Hopkins, with his antic intelligence, slyly peels away the layers of Hitchcock’s familiar cartoon image — the swollen girth encased in undertaker’s black suit, the comically plummy accent with its Cockney traces. He discloses a creature of ravening appetites who drains martinis in a single noisy slurp and, armed with pruning shears, assaults the overgrown hedges on his large estate with chain-saw ferocity, wittily recalling Hopkins’s best-known performance, as Hannibal Lecter, one of the many monstrous stepchildren of Psycho’s Norman Bates.
Most striking, the film explores Hitchcock’s relationship with his wife, Alma Reville (Helen Mirren), her husband’s chief collaborator. The unique “Alfred-Alma dynamic”, in Gervasi’s phrase, is well known to cinéastes. Born a day apart in 1899, the two met at Islington, the British film studio, and fell into giddy collaboration, though Alma, acknowledging Hitchcock’s genius as well as the low ceiling for women, subordinated her career to his. His full partner, she helped cast his films and also selected and often rewrote scripts (she received a writing credit on the classic Shadow of a Doubt).
But her specialty was “continuity”. As Hitchcock vividly shows, she surpassed even her detail-minded husband in her keen grasp of the integrity and consistency of a movie, from the logic of its story through the characters’ clothing, expressions, and gestures. Gervasi quotes the critic Charles Champlin: “The Hitchcock touch had four hands and two were Alma’s.” Gervasi adds, “She had a massive role, and was the final arbiter of taste. If she said something was good, it was good. If she said it wasn’t, it wasn’t. Hitchcock very much deferred to her.”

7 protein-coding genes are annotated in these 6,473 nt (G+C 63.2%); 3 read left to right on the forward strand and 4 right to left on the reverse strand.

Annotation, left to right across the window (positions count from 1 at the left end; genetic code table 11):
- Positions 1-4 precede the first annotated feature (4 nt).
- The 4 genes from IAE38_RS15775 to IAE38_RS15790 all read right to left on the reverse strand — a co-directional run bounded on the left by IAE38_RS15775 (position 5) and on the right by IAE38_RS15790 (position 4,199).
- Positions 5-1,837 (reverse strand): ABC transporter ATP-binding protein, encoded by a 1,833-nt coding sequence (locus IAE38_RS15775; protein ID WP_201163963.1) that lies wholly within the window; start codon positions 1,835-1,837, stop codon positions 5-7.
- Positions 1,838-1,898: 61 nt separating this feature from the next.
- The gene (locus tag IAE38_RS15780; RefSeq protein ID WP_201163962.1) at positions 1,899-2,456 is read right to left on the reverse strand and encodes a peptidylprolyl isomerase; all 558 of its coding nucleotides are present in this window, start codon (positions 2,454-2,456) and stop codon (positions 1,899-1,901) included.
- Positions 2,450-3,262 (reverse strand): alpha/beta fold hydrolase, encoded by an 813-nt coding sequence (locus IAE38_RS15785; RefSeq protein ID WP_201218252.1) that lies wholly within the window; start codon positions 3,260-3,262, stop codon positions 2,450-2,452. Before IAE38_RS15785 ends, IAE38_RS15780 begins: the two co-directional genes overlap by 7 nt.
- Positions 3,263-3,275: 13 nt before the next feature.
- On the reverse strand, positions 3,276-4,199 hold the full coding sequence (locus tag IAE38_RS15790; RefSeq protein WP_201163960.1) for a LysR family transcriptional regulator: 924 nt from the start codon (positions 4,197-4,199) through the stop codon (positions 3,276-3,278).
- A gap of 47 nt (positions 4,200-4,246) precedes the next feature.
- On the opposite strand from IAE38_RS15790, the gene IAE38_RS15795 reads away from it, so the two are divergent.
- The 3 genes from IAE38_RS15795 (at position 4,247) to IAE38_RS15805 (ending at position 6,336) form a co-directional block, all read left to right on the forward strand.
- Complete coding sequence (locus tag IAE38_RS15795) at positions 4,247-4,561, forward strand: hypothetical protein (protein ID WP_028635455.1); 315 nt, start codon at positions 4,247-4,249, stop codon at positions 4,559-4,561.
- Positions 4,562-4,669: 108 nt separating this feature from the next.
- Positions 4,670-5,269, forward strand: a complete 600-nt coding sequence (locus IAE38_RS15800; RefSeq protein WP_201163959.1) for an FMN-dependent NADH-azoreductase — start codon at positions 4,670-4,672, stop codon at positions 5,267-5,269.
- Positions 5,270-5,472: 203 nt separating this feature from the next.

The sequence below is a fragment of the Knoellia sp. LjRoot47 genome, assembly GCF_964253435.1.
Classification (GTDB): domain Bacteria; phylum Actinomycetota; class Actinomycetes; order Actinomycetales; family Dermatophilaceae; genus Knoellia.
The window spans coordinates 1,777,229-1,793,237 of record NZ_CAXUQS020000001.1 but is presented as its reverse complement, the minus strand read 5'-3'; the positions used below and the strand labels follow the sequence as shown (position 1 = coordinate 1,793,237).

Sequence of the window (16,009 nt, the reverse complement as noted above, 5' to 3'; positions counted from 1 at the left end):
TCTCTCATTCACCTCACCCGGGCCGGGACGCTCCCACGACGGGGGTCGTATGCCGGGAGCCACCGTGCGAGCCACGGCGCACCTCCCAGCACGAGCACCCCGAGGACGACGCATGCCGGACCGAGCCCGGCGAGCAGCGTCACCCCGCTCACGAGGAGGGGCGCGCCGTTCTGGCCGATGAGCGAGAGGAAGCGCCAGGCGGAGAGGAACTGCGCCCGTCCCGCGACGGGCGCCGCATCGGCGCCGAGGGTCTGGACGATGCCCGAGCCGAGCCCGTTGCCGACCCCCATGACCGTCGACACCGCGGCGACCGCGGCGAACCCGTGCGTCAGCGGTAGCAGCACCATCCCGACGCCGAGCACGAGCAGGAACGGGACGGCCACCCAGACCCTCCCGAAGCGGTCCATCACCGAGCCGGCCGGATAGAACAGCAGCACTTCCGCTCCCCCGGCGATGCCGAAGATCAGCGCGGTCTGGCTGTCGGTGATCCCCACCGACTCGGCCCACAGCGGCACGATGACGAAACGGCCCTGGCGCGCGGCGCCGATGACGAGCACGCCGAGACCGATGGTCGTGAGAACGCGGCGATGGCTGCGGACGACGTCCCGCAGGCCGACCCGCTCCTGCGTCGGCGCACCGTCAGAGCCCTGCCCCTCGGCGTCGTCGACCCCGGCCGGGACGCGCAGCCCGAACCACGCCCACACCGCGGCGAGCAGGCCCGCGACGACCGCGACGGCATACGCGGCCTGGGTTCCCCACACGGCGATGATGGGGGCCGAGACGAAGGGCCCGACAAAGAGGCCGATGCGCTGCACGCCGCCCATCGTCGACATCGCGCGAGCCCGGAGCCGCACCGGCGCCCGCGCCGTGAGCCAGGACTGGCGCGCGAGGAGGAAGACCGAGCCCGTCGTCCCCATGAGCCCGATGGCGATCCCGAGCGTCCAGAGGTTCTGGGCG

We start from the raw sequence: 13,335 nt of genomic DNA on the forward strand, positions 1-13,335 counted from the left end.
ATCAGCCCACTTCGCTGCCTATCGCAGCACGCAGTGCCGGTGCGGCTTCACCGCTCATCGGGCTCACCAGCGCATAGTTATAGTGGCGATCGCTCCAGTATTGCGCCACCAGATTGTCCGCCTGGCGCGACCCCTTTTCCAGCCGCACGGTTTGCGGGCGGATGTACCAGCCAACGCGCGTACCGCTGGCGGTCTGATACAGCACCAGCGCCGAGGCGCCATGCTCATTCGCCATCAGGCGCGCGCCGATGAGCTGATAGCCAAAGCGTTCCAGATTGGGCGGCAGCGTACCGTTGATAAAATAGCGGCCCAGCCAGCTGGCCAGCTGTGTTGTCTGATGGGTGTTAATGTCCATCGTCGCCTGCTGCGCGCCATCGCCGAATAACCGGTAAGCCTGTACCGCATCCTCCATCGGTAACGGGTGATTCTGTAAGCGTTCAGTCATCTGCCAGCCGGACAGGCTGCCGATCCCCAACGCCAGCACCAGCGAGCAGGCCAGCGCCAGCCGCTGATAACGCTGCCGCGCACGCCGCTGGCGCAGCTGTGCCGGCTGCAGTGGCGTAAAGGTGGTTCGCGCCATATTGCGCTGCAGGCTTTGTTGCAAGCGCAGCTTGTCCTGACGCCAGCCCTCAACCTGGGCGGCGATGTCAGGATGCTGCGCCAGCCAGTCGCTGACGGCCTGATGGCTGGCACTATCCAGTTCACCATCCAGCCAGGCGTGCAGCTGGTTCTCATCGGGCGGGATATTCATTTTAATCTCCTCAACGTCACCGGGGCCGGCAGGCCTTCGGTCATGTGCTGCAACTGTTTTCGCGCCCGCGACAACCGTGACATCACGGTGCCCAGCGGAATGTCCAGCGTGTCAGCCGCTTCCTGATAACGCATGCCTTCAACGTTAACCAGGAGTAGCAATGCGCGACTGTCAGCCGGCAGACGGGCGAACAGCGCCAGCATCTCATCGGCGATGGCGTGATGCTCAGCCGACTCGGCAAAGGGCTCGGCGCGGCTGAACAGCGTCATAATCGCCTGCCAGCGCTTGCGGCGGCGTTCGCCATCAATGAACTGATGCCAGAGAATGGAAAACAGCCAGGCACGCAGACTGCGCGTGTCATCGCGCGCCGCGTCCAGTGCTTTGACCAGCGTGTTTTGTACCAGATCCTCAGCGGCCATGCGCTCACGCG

Alma’s half-hidden career has steadily emerged in recent years. It is the subject of the memoir by the couple’s daughter, Pat Hitchcock O’Connell (who herself acted in a number of Hitchcock films, including Psycho). Alma also figures in Stephen Rebello’s book Alfred Hitchcock and the Making of Psycho, the main source text for the script (by John McLaughlin) of Hitchcock. Mirren brilliantly captures Alma’s subtle depths and quiet yearnings. The dutiful Hollywood wife, consummate hostess and cook, she nurses her own ambition and detests Psycho as “low-budget claptrap”. It is Alma who offhandedly suggests the heroine be killed off half an hour into the film (in defiance of Hollywood convention) and recommends Anthony Perkins (with his rumored secret homosexual life) in the role of Bates. And it is Alma who confidently takes command of the production when her husband is bedridden and then rescues the final cut in the editing room, spotting telltale slipups and also insisting that the pained violin shrieks in Bernard Herrmann’s score be restored in the crucial shower scene.
Film buffs will debate the liberties Gervasi has taken, beginning with the opening, which re-creates one of the crimes committed by Ed Gein, the serial killer who inspired the script for Psycho; the purpose, plainly, is to remind us that even the grisliest pulp often originates in actual events. And Gervasi shrewdly anchors his story in the concrete realities of America in 1959, making us see why Hitchcock, who turned 60 that year, feared he had become stale. At the time no one else thought so. His previous film, North by Northwest, had been a smash for Hitchcock and its stars, Cary Grant and Eva Marie Saint, combining box—office gold with critical praise. The movie is in fact vintage Hitchcock in his slickest high studio mode. But viewed today, its atmosphere feels jarringly false, especially its picture of an America lacquered in complacent Technicolor kitsch — the improbably “elegant” dining car, where the romantic couple share a meal, the glowing interiors and perfectly tailored costumes.